Our research focuses on the molecular understanding of peroxisomal biogenesis. Peroxisomes are dynamic small organelles found in almost all eukaryotes. They are capable of performing a plethora of crucial metabolic functions, including the β-oxidation of fatty acids and the degradation of toxic hydrogen peroxide. The corresponding enzymes are synthesized on free cytoplasmic ribosomes and later imported into the peroxisomal lumen by the peroxisomal import machinery. Peroxisomal dysfunction and impaired peroxisomal import lead to devastating inborn errors of metabolism, further emphasizing the importance of understanding these fundamental biological issues. Along the way, peroxisomes continue to come into focus as signaling platforms in current research and play an essential role in the innate immune response, among other roles. Furthermore, peroxisomes are implicated in a variety of age-associated diseases, including cancer, neurodegenerative processes, and diabetes.
However, the main characteristics of the peroxisomal import process remain poorly understood. Our research aims to characterize and visualize these processes using cryo-electron microscopy (single particle analysis and tomography) and biochemical and biophysical methods to understand this central mechanism in detail.
AAA-ATPases: Biological Nanomachines
Protein quality control systems are important for regulating the balance of the cellular proteome. In this context, the activity and folding state of proteins in all cells is precisely controlled and regulated, especially in the context of stress responses, cell division and virulence of pathogenic microorganisms, among others. AAA+ protease complexes play a central role in this process. For instance, ring-shaped AAA ATPases use the energy from ATP hydrolysis to unfold substrate proteins in an energy-dependent manner. The unfolded proteins can, for example, be passed to proteases for further degradation or recycled to other compartments.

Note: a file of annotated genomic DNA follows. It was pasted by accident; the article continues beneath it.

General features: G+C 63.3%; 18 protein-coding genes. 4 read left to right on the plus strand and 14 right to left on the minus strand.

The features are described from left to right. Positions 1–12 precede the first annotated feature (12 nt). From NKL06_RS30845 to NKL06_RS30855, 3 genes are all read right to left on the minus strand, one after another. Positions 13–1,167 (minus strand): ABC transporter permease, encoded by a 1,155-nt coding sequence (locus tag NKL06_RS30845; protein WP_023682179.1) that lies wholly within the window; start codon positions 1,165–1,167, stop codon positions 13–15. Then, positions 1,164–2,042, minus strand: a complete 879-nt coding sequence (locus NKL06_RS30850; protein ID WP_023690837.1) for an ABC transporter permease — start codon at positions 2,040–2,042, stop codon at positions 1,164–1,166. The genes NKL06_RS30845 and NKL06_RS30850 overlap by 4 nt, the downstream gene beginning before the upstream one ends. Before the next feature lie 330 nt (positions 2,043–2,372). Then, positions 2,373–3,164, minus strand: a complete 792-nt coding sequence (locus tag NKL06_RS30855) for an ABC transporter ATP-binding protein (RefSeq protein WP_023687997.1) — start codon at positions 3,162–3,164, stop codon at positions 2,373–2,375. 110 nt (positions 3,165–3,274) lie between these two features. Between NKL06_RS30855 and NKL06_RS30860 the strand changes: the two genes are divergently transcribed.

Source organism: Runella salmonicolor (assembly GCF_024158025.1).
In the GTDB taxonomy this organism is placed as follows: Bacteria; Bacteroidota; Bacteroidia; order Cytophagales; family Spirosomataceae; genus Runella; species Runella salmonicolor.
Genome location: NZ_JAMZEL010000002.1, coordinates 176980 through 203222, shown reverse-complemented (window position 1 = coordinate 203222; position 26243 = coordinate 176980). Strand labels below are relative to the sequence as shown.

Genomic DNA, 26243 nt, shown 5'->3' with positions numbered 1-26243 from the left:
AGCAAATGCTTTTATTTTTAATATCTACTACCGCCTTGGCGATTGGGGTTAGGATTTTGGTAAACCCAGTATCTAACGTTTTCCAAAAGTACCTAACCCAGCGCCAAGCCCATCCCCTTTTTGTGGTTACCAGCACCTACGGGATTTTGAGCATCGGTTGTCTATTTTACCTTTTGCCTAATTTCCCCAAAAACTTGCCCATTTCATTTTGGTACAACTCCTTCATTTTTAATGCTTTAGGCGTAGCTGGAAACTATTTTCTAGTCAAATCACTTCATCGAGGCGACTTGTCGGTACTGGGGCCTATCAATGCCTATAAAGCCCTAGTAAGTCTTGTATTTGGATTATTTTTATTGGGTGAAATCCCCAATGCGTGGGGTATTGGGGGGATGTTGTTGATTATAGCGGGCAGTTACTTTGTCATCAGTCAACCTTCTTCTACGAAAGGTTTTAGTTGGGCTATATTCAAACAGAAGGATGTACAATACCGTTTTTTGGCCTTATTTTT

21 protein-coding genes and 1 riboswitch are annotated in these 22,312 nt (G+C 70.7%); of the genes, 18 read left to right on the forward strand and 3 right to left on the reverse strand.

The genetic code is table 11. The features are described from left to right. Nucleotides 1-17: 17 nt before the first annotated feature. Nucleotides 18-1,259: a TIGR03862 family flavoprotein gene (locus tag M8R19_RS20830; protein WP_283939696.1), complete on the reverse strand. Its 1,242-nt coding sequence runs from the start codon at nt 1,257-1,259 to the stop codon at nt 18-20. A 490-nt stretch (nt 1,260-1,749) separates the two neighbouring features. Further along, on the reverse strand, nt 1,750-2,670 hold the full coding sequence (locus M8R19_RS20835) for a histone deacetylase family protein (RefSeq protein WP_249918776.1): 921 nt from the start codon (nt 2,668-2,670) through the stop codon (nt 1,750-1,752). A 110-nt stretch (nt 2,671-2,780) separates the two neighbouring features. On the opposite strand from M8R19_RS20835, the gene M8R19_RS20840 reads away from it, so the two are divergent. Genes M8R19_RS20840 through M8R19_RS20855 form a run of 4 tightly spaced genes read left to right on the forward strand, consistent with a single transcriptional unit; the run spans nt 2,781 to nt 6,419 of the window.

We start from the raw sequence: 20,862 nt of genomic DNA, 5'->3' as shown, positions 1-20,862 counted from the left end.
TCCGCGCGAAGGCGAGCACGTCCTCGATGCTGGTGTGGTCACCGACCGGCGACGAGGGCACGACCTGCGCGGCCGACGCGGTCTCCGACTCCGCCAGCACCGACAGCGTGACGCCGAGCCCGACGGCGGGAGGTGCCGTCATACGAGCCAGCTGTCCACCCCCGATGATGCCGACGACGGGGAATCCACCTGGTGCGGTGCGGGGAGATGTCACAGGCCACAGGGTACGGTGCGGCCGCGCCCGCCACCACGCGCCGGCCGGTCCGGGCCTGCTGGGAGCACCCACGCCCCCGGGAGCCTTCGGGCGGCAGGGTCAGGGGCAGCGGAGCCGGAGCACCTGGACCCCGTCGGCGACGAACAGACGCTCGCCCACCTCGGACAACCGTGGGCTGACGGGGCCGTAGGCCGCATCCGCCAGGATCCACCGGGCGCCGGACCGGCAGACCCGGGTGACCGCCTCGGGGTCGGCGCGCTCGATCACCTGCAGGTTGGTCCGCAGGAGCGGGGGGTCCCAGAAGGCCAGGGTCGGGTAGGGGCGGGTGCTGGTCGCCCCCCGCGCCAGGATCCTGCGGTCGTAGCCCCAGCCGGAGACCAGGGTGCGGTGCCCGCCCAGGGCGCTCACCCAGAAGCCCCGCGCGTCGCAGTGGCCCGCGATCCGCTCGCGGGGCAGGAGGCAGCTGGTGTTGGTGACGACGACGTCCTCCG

We would like to preserve the structural conformational dynamics of these fascinating molecular machines in action and also directly visualize their interaction network in their native environment. Only then can their functioning be elucidated in detail and thus provide a solid basis for combating serious disorders and diseases that can be attributed to molecular defects in these machines.
Pore-forming proteins represent a unique class of highly specific lipid-binding proteins, which undergo a sophisticated metamorphosis from a soluble prepore, to a transmembrane pore state. We are especially interested to understand the underlying mechanisms of those pore-forming proteins that are capable to insert into membranes, in a regulated manner.
The development of novel reagents, including nanodiscs and amphipols, has greatly facilitated functional and structural studies of integral membrane proteins (IMPs). We are interested in developing novel and delicate methodologies with the help of the DNA-origami technology, to optimize the sample quality of IMPs for high-resolution structural analysis by cryoEM.
- 2016-2020: DFG-funded Research Group "PerTrans"
- 2018: JSPS, Uehara Foundation